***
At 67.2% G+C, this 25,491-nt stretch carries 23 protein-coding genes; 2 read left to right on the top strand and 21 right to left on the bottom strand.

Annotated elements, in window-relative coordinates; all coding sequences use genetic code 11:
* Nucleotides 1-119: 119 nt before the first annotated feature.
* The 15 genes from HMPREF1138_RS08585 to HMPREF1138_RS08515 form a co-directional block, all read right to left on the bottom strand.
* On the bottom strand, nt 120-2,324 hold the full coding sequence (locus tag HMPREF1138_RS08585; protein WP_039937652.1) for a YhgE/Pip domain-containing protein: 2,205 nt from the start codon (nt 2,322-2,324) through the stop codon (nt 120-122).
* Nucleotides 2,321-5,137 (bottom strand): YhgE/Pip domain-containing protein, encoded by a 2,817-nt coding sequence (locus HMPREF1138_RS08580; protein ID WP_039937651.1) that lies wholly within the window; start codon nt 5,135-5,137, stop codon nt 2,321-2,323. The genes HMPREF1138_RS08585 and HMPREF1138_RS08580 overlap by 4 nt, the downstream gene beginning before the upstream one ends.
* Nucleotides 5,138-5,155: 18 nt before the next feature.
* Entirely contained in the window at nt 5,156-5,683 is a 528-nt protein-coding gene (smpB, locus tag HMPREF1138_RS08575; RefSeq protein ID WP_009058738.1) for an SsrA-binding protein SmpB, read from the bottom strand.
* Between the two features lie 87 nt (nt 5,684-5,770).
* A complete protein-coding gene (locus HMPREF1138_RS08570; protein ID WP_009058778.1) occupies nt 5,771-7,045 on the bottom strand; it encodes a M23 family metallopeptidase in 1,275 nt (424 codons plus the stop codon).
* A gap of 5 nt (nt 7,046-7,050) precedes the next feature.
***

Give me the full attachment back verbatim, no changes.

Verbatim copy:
At 67.2% G+C, this 25,491-nt stretch carries 23 protein-coding genes; 2 read left to right on the top strand and 21 right to left on the bottom strand.

Annotated elements, in window-relative coordinates; all coding sequences use genetic code 11:
* Nucleotides 1-119: 119 nt before the first annotated feature.
* The 15 genes from HMPREF1138_RS08585 to HMPREF1138_RS08515 form a co-directional block, all read right to left on the bottom strand.
* On the bottom strand, nt 120-2,324 hold the full coding sequence (locus tag HMPREF1138_RS08585; protein WP_039937652.1) for a YhgE/Pip domain-containing protein: 2,205 nt from the start codon (nt 2,322-2,324) through the stop codon (nt 120-122).
* Nucleotides 2,321-5,137 (bottom strand): YhgE/Pip domain-containing protein, encoded by a 2,817-nt coding sequence (locus HMPREF1138_RS08580; protein ID WP_039937651.1) that lies wholly within the window; start codon nt 5,135-5,137, stop codon nt 2,321-2,323. The genes HMPREF1138_RS08585 and HMPREF1138_RS08580 overlap by 4 nt, the downstream gene beginning before the upstream one ends.
* Nucleotides 5,138-5,155: 18 nt before the next feature.
* Entirely contained in the window at nt 5,156-5,683 is a 528-nt protein-coding gene (smpB, locus tag HMPREF1138_RS08575; RefSeq protein ID WP_009058738.1) for an SsrA-binding protein SmpB, read from the bottom strand.
* Between the two features lie 87 nt (nt 5,684-5,770).
* A complete protein-coding gene (locus HMPREF1138_RS08570; protein ID WP_009058778.1) occupies nt 5,771-7,045 on the bottom strand; it encodes a M23 family metallopeptidase in 1,275 nt (424 codons plus the stop codon).
* A gap of 5 nt (nt 7,046-7,050) precedes the next feature.